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What Have We Learned?
The life of a nation ten years later.


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As part of our extensive coverage of the tenth anniversary of the September 11 attacks on the United States, National Review Online asked cultural, political, and security experts about the lessons we’ve learned in the last decade.


DAVID BLANKENHORN

September 11 impressed on us that there are organized networks in the world who aim to kill us for ideological reasons — and sometimes they succeed. That’s certainly important. Beyond that, I’m not sure how much we’ve learned from 9/11.

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I recall so proudly our immediate collective responses to that day. Less cynicism. More sincerity. More seriousness in our public discussion. Greater awareness of what is truly important — and how fragile it all can be. A determination to defeat those who committed the murders and those who supported them. And a widespread belief that, in responding to the crisis, we might become a stronger, more united country.

Not much of this seems to have lasted. We have not suffered another major attack, and al-Qaeda seems to be seriously weakened — both great accomplishments. It also seems that the Libyans are grateful to us for helping them get rid of Gadaffi. But overall, given the stakes, it strikes me that we still have not learned very much about just war, or how to engage the Muslim world, or how to confront the global jihadist threat. Domestically, we seem to be pretty much as we were on Sept. 10, 2001, only more so. Enough cynicism in the land to choke a horse. Partisanship so ugly that it makes normal people sick. An almost complete absence of seriousness in our public debate.

What does this mean? Maybe it means that the experience of national unity, like glory, is fleeting, and that it takes more than we realized to keep us focused on a shared goal. Or maybe it suggests that muddling through is often as good as it gets.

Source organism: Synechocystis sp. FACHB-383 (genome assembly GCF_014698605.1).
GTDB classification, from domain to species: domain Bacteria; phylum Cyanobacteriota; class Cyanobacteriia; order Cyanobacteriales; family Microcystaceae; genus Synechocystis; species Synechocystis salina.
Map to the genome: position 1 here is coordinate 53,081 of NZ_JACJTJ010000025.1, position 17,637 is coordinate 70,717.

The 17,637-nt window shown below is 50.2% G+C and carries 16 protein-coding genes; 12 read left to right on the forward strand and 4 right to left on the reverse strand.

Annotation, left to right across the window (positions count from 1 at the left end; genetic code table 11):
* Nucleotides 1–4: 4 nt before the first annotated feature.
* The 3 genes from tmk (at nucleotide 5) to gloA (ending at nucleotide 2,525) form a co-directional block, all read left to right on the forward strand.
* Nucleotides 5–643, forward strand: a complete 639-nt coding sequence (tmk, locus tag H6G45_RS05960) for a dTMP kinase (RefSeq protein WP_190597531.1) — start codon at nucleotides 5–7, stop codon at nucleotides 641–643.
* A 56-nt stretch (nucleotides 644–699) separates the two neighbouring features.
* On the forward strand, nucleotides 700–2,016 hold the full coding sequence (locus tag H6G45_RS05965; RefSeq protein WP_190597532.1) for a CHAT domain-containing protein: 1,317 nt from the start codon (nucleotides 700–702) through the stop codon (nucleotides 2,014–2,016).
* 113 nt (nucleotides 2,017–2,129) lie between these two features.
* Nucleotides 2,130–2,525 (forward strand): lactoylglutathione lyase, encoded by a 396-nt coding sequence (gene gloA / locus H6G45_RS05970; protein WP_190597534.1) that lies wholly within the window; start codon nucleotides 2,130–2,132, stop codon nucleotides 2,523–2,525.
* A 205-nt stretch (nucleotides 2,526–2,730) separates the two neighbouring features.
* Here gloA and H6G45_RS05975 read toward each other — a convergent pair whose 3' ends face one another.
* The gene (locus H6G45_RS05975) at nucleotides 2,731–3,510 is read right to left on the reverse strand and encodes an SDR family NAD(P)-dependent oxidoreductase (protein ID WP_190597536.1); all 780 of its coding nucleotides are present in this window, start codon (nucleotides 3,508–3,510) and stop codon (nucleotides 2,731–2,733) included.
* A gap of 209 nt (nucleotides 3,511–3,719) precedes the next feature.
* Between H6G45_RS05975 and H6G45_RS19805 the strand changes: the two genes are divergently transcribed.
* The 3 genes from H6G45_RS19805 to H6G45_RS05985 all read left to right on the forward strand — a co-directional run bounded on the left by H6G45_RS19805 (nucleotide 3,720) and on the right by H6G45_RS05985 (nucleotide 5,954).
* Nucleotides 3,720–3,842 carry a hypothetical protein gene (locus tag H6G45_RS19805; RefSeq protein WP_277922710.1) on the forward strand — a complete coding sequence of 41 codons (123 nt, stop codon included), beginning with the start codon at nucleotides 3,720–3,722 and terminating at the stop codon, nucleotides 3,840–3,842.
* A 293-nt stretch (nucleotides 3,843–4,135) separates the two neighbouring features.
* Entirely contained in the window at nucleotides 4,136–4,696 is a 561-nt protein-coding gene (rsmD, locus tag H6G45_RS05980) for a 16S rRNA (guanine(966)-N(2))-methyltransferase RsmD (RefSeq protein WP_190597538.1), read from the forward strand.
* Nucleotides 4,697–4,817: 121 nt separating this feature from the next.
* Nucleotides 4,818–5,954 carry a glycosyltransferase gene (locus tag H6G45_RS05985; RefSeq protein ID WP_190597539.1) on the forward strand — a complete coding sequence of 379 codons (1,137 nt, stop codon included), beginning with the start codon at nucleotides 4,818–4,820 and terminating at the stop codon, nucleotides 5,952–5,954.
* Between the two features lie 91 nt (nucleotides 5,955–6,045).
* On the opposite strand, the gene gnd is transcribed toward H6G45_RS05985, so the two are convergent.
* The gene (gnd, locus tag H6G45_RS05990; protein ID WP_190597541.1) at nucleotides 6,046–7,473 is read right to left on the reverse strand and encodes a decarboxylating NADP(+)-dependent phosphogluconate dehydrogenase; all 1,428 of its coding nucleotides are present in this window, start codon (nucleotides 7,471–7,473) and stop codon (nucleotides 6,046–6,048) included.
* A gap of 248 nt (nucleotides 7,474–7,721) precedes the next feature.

— David Blankenhorn is founder and president of the Institute for American Values in New York.


JENNIFER S. BRYSON
When the 9/11 attacks hit, America’s military interrogators already knew that rapport-based interrogation works. Those of us, including myself, who became interrogators after 9/11 learned this lesson too. We were trained in rapport-based interrogation skills and we used them with success.

Today, the U.S. Army Field Manual 2-22-3 and its predecessor 34-52, which contain the guidelines we used for post-9/11 military interrogation, are readily available online. They are no secret.

But have Americans learned since 9/11 the importance of interrogation to our national security? I fear they have not.

I believe the main reason there has been such decline  in support for interrogation and such confusion over its definition since 9/11 is the deeply disturbing trend of public figures’ voicing support for torture.

Torture is wrong. Torture is unnecessary. Torture is counter to effective interrogation.

America still needs to learn that torture is not part of interrogation, rightly understood. And America still needs to learn how much it needs interrogation as a means of human-intelligence collection in times of war.

Jennifer S. Bryson has a Ph.D. in Near Eastern languages and civilizations from Yale University. She works at the Witherspoon Institute in Princeton, N.J. and spent two years as an interrogator at Guantanamo.


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